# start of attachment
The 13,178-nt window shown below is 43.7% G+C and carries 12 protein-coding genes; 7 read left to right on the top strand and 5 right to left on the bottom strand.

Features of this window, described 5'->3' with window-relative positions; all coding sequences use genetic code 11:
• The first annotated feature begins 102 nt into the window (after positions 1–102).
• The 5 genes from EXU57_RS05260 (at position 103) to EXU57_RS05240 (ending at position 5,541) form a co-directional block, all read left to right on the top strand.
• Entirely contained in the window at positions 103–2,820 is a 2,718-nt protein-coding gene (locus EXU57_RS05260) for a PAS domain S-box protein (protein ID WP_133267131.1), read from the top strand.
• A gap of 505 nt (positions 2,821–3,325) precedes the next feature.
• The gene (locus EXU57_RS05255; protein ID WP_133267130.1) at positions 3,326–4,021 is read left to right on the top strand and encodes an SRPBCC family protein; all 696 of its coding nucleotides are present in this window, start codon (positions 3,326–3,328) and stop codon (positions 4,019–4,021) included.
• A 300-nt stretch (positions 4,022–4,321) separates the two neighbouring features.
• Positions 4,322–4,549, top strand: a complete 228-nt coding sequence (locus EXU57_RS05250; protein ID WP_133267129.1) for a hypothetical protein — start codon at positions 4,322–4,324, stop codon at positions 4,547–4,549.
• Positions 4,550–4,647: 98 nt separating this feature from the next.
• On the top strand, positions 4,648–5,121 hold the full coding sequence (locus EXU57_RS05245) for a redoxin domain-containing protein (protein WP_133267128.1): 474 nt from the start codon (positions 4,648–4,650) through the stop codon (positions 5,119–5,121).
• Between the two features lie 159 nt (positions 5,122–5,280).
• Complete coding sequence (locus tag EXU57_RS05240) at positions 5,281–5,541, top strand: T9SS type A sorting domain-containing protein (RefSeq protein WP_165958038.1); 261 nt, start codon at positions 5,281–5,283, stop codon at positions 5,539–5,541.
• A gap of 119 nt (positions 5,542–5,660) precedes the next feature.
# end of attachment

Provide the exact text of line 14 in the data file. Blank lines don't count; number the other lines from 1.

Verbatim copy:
• A gap of 119 nt (positions 5,542–5,660) precedes the next feature.